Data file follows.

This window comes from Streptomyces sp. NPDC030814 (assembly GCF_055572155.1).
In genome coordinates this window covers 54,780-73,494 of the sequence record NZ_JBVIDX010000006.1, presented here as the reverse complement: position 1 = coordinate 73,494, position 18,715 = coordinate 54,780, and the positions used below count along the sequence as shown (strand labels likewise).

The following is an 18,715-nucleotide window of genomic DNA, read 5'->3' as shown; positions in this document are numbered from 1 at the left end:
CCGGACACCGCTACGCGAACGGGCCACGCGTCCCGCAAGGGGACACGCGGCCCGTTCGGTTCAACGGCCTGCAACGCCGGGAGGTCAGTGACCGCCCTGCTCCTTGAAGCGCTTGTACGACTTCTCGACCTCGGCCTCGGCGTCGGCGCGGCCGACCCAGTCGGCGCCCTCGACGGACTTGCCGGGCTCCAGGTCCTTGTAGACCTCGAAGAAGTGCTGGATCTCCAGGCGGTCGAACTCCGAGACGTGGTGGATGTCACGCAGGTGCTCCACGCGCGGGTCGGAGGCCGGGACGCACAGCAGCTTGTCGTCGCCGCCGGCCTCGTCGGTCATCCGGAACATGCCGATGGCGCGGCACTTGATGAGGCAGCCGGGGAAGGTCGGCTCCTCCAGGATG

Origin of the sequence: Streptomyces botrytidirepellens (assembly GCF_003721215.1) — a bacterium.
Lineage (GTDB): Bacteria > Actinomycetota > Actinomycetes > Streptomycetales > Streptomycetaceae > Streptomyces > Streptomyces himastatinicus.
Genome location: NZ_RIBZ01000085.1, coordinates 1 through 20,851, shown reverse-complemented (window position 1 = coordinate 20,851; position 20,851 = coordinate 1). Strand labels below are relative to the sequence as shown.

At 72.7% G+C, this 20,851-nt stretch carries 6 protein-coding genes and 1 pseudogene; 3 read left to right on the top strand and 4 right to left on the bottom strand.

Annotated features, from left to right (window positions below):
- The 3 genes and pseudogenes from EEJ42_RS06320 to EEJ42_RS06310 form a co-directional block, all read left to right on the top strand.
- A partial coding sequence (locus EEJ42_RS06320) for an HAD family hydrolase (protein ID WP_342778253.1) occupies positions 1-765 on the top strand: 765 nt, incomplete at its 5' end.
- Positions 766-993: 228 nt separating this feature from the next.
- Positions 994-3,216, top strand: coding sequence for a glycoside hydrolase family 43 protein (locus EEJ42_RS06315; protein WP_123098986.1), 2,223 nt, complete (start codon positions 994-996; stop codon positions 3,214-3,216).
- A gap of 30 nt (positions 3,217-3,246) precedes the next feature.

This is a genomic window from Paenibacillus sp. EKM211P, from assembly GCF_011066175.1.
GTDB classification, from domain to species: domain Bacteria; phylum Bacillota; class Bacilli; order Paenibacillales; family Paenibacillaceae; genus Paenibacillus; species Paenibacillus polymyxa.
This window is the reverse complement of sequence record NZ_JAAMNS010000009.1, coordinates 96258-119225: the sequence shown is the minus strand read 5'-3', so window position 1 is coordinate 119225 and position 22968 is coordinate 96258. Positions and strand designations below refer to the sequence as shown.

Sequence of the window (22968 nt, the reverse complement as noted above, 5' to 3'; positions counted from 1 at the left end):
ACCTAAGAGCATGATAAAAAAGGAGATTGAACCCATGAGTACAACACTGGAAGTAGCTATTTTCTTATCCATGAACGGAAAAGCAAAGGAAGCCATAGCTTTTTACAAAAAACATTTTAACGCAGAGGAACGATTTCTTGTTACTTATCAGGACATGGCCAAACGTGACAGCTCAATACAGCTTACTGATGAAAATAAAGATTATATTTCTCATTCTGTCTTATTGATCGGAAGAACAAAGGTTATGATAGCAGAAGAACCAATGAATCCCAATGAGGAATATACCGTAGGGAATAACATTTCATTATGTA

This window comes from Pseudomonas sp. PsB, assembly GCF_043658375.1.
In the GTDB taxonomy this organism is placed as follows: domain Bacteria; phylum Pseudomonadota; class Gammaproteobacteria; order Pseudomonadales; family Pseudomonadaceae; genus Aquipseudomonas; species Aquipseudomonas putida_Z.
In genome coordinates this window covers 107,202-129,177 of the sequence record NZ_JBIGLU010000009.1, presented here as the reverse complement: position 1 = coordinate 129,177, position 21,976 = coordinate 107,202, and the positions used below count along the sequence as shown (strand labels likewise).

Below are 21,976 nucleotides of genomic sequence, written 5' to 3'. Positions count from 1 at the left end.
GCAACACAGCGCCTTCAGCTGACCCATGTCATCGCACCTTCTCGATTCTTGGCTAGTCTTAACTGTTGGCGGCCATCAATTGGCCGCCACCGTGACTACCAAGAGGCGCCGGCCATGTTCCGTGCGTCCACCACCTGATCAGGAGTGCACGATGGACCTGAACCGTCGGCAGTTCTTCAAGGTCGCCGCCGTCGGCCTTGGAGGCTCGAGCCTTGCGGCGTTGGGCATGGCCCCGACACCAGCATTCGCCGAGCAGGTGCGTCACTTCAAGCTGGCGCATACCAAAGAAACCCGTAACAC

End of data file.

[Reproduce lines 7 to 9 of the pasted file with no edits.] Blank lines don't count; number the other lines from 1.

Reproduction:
Genome location: NZ_RIBZ01000085.1, coordinates 1 through 20,851, shown reverse-complemented (window position 1 = coordinate 20,851; position 20,851 = coordinate 1). Strand labels below are relative to the sequence as shown.

At 72.7% G+C, this 20,851-nt stretch carries 6 protein-coding genes and 1 pseudogene; 3 read left to right on the top strand and 4 right to left on the bottom strand.

Annotated features, from left to right (window positions below):